Hydroplane of the British Navy
Short Tractor Biplane S41 (formerly H1)
Hydroplane of the British Navy. Weymouth May 1912.
     This plane started off with a 100 hp Gnome engine, though later different engines were fitted. It did attend the Review at Weymouth, so the provenance is correct.
Photo courtesy of Colin Pomeroy, Sqn Ldr RAF (Ret). 3-11-04
Plane identification courtesy of Nick Forder

via email from Colin Pomeroy, Sqn Ldr RAF (Ret). 3-11-04
Dear Ralph,
     I have just visited your website seeking, not information of Grahame-White, but on an aircraft photograph which I have just been loaned (see below). At the foot of your website you made a request for any information on the great aviator to be sent to you; this is an abbreviated version (missing out the obvious [Daily Mail race, etc]) on what I have uncovered about him down here in Dorset:
     "In May 1912 Claude Grahame-White and Benny Hucks came to Weymouth to participate in the review of the Home Fleet in Weymouth Bay. Grahame-White brought his Henri-Farman monoplane to the resort by rail, but the arrival method of his companion is not recorded. "G-W's" diminutive aircraft was later wheeled on its own purpose-built trolley along The Esplanade and Preston Road to 'The Weymouth Cricket Club's ground at Overcombe Corner', where it was re-rigged for flight. Overcombe Corner was, by now, also becoming known as the location of the Lodmoor airstrip!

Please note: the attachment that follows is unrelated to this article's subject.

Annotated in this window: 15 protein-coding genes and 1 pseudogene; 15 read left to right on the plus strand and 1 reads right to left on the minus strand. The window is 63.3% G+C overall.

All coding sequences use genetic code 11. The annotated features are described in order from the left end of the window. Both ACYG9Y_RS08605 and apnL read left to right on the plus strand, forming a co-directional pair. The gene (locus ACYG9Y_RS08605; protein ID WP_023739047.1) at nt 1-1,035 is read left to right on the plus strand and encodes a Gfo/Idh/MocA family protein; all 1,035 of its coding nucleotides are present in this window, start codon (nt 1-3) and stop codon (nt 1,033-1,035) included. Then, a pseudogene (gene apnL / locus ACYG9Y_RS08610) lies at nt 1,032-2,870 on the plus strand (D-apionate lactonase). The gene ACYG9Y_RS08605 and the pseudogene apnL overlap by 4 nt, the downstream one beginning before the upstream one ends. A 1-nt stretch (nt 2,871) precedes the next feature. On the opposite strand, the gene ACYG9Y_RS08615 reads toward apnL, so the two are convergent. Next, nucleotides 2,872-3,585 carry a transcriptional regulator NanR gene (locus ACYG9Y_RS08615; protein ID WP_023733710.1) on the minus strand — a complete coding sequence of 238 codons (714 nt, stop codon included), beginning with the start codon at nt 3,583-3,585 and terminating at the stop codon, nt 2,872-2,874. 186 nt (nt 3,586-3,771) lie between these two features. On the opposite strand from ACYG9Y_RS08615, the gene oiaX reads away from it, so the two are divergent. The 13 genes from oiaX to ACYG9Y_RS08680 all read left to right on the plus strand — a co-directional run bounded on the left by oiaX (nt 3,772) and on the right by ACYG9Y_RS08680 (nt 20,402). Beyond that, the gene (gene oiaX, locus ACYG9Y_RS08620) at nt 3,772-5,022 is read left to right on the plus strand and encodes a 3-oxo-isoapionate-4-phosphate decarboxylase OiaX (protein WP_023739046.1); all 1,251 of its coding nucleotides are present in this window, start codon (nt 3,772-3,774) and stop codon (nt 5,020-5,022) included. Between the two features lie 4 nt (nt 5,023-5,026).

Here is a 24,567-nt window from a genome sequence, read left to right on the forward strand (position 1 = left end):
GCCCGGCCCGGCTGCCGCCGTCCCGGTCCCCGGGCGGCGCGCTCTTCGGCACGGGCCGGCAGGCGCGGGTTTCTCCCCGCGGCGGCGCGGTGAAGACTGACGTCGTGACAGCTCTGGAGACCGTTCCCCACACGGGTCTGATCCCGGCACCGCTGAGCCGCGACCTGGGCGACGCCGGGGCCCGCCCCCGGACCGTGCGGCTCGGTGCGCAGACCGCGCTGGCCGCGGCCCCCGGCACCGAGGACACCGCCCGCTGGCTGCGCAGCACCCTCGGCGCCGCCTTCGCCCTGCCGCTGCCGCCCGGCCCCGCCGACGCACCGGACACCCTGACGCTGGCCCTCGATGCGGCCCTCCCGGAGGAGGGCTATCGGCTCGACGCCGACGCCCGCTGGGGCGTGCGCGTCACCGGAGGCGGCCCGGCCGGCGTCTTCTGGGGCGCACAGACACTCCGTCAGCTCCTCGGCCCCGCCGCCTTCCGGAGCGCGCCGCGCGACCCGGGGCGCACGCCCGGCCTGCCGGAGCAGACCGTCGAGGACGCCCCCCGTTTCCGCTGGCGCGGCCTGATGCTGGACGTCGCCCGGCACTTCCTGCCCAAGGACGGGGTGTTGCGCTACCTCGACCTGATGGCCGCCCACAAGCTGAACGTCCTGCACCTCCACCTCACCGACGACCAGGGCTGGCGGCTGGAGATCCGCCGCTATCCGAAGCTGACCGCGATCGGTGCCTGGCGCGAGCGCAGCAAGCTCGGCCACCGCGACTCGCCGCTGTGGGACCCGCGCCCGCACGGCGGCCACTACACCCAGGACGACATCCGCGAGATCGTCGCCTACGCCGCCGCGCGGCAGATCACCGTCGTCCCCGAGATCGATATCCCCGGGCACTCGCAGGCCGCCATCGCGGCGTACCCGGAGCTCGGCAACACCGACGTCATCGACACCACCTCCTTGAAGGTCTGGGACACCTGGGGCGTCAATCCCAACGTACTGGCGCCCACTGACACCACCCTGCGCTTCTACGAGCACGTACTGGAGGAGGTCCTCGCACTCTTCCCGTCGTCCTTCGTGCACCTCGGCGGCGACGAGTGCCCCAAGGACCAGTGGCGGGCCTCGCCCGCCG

The Home Fleet was reviewed in Weymouth Bay by King George V - with HMS Hibernia and HMS Africa both present as ships within the 3rd Battle Group, and sporting their aviation ramps - and a contemporary souvenir wall chart of the review shows the two aircraft over the lines of warships. Most interestingly, the chart also marks the Cricket Club Airstrip - annotating it as 'LODMOOR. Aviation Ground and Hangars'. After the review Grahame-White left the local area with his aircraft by rail, but Hucks flew direct to London. He took off at 3.20 pm and arrived at Hendon at 5.51pm, giving him an average airspeed over the 142 mile route of just over 90 mph - a very creditable performance for the year 1912.
     As mentioned, HMS Hibernia was present for the review; however, a planned demonstration of her flying-off abilities for the sovereign was not carried out. Nevertheless Samson, Jerrard and Longmore all gave flying displays over the assembled warships - as did Grahame-White and Hucks. Operating out of Lodmoor and supported by personnel from Eastchurch in Kent, at that time effectively the centre of British naval aviation, these were probably amongst the most significant and formative flights carried out by RN pilots prior to The Great War of 1914 - 1918. So fascinated were the local folk by all this aerial activity, a strong police presence was drafted into Lodmoor for crowd control purposes."
Colin Pomeroy,
Sqn Ldr RAF (Ret).
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